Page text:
April 30, 2007

Japanese Movie - Love And Honor

In Association with YesAsia.comAfter watching Love and Honor (Bushi no Ichibun), the final instalment of Yoji Yamada's samurai trilogy, I could not help but be extremely impressed with Yoji Yamada's attention to detail and his ability to create highly realistic depictions of life in Japan's samurai era.

Yet although the setting was realistic, while watching the movie, I could not help but feel that even if the whole movie (excluding the samurai fighting) was transported to a modern setting, the dialogue and storyline would not be out of place at all. This feeling was especially strong in some scenes early in the movie when samurai Shinnojo Mimura (played by Japanese pop idol Takuya Kimura) was teasing his wife Kayo (Rei Dan) and his elderly servant Tokuhei (played by Takashi Sasano) or when Shinnojo was complaining of his dead-end job to his wife. At such moments, Shinnojo could very well be a modern day newly-wed Japanese salaryman feeling very dissatisfied with his dead end job at a major corporation...

Takuya Kimura played the role of Shinnojo much better than I expected. He was particularly impressive in depicting Shinnojo's change in character and inner struggles after becoming blind. But I have to say that somehow I felt the role of Shinnojo was just too similar to the types of roles that Kimura has played numerous times before in TV doramas - that of the rebellious and playful young man who meets with a cruel twist of fate but somehow overcomes his insurmountable difficulties with sheer willpower and becomes a wise adult at the end. So much so that Shinnojo could just be Kimutaku in Long Vacation or Love Generation but with a much more cruel twist of fate - Shinnojo looses his eyesight whereas the others just had difficulties in their careers and relationship troubles.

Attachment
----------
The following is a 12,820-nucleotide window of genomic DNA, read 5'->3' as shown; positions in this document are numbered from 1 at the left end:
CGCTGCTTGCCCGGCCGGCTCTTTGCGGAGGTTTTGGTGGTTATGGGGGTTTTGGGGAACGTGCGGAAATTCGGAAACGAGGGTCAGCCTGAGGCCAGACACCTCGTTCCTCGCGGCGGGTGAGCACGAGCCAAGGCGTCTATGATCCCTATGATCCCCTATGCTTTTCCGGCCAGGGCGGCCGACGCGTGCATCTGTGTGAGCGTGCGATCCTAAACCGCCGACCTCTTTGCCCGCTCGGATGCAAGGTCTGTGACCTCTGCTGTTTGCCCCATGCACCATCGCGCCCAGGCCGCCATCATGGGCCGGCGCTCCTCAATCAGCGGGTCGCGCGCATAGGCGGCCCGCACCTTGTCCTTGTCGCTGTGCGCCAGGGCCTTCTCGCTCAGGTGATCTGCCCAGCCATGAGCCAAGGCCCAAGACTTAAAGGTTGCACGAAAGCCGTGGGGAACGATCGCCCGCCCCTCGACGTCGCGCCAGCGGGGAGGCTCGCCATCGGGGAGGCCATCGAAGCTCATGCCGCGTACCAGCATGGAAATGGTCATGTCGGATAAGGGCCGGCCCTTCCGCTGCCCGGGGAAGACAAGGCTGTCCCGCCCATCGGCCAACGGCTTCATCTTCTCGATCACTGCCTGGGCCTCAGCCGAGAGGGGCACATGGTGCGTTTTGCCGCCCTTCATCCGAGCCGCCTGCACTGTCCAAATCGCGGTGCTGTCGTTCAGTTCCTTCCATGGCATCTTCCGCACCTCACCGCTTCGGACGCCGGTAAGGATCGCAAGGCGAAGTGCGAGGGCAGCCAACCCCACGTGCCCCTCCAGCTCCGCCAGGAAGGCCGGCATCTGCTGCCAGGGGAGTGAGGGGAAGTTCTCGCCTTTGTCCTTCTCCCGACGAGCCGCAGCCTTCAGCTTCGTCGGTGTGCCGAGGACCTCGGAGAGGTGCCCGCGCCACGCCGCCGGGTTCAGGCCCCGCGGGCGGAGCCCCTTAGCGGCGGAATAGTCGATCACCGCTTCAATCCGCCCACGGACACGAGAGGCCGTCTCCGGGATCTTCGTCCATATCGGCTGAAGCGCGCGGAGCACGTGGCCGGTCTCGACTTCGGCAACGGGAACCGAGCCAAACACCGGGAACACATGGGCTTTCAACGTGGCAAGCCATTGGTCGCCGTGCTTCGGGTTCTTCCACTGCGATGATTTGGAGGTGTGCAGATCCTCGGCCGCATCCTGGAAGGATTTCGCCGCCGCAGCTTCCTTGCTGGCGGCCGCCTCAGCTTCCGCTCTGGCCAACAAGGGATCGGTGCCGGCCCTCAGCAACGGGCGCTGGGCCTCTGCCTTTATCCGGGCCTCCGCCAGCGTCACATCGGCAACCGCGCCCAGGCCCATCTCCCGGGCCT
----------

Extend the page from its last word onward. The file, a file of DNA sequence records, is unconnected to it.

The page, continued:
Rei Dan was also impressive in her role as the Shinnojo's stoic wife Kayo. Besides somehow maintaing a quiet dignity even under the most difficult circumstances, I felt that she exuded a certain purity and luminosity that is quite rare in actresses today. (In fact, she actually reminded me of Tanaka Yuko, the actress who played Oshin...)

In the end, Yoji Yamada's attention to detail made all the difference between an excellent film and a so-so film. Minor details like the state of Shinnojo's house was not forgotten - at the beginning of the film when Shinnojo had a happy family, the house was bright and squeaky clean. At the end when Shinnojo was struggling with blindness and marital troubles, the house became dingy and old. A true reflection of our hero's inner struggles :-P

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